Narcissistic Mothers Play the Victim While Vilify the True Victim
© by Gail Meyers
First up in the chronic emotional manipulator's bag of dirty tricks are pleas for pity, playing the victim, martyrdom, and vilifying the true victim. This is the first dirty trick in this series because of the destruction it can cause. This includes immediate results, as well as cumulative effects over the course of time.
Pleas for pity are a favorite of narcissistic emotional manipulators because compassionate people do not want to see people suffer. Manipulators know this, so they often resort to manipulating with pity in an attempt to get what they want rather than taking the honest approach of simply asking and allowing you to freely answer. The first step for codependents is recognizing when and how they are being manipulated. There is a distinction between helping someone who truly needs it and being played by a narcissistic manipulator.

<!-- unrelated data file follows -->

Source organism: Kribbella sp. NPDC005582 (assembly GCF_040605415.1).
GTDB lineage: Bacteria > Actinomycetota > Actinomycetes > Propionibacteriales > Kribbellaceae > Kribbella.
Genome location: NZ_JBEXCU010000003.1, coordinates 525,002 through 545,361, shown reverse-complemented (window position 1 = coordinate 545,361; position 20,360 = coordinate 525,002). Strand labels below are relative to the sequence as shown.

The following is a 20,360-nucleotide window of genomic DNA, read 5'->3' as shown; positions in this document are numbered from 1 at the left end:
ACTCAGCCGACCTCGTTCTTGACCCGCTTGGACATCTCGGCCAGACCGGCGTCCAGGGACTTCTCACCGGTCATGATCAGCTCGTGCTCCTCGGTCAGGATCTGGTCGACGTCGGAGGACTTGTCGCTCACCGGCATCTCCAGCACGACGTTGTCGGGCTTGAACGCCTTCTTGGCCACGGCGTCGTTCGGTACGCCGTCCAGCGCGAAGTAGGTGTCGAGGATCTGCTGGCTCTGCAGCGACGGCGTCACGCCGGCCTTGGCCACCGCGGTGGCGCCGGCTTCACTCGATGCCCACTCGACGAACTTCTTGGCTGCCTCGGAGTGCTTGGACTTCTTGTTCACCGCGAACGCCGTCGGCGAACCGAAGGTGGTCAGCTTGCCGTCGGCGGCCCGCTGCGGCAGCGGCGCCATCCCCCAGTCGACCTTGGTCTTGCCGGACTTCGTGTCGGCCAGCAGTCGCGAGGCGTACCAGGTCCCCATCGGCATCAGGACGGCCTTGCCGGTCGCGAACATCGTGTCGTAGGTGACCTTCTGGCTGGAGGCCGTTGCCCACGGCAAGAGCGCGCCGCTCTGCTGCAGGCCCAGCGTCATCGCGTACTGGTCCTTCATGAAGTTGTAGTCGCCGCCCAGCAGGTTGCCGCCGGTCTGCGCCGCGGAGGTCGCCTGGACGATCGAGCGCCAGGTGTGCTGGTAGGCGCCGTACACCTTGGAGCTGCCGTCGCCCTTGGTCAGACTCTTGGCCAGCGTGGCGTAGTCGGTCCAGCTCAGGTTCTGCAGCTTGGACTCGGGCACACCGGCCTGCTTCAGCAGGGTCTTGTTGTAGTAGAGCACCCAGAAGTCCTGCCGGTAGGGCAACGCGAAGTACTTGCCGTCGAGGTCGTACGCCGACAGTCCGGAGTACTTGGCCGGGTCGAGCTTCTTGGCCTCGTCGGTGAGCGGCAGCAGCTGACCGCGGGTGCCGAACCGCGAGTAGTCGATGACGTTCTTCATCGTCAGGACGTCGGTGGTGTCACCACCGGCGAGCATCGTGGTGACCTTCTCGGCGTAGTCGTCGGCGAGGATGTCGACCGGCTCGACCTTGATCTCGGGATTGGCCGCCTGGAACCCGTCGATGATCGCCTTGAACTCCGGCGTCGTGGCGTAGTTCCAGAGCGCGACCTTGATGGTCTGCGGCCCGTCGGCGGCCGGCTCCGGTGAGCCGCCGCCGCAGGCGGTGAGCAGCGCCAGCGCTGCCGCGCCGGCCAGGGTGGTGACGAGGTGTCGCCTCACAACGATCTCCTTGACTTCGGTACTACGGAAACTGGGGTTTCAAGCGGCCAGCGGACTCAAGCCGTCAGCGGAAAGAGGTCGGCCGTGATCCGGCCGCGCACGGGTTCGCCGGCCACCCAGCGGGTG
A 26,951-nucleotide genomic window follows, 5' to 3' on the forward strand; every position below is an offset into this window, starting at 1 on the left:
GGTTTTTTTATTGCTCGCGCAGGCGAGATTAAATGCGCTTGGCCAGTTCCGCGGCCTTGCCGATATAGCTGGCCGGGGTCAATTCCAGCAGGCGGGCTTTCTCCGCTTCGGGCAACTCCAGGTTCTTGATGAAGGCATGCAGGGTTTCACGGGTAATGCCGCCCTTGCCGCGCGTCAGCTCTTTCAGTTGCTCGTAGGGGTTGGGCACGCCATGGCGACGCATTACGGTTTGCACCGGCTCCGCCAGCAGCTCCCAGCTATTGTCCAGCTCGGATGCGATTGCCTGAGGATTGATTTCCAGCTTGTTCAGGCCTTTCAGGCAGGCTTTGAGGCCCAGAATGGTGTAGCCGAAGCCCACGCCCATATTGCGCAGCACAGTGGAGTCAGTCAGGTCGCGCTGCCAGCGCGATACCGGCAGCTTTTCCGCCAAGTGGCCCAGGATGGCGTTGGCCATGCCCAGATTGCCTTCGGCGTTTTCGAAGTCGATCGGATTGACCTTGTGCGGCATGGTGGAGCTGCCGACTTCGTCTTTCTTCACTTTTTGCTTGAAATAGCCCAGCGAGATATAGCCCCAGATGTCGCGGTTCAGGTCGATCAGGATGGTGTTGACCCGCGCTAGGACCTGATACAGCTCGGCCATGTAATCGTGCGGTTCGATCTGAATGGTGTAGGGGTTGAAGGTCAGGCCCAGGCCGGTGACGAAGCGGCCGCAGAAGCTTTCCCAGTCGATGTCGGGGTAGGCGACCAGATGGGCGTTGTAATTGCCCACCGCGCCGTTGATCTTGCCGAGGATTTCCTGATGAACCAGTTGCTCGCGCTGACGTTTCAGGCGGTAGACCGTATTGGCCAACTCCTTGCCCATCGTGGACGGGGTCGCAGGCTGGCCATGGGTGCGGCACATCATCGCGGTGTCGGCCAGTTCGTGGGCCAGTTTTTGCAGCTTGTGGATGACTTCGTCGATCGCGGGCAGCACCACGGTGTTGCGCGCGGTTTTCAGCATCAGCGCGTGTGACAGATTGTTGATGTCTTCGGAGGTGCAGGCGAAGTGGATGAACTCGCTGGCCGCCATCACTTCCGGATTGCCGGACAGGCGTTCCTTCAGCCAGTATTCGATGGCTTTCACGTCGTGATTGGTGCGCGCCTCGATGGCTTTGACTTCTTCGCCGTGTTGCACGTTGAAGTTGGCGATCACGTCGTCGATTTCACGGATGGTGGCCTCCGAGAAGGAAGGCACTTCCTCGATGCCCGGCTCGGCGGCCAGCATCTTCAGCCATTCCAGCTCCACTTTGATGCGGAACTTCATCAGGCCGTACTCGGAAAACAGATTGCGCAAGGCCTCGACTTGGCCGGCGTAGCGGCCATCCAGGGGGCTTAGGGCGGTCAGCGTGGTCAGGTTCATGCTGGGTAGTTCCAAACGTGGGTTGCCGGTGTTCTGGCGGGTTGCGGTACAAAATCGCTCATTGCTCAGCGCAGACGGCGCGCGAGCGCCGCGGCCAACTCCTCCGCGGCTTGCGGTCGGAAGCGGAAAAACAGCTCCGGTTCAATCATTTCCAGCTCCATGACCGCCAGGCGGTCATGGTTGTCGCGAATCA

In the mind of a manipulative narcissist, playing the martyr while vilifying the true victim is like killing two birds with one stone. In my experience, it is used in a vast multitude of situations with various twists depending on the narcissist's goal of the manipulation. This can be done so subtly that most may not even realize the reality of the situation.
It can transpire overtly or very subtly and covertly. So you may clearly see what the chronic emotional manipulator is doing. You may just know something is wrong, but not be able to put your finger on it. Conversely, you may not see the dirty trick that is being pulled on you until much later or when you learn about the bag of dirty tricks.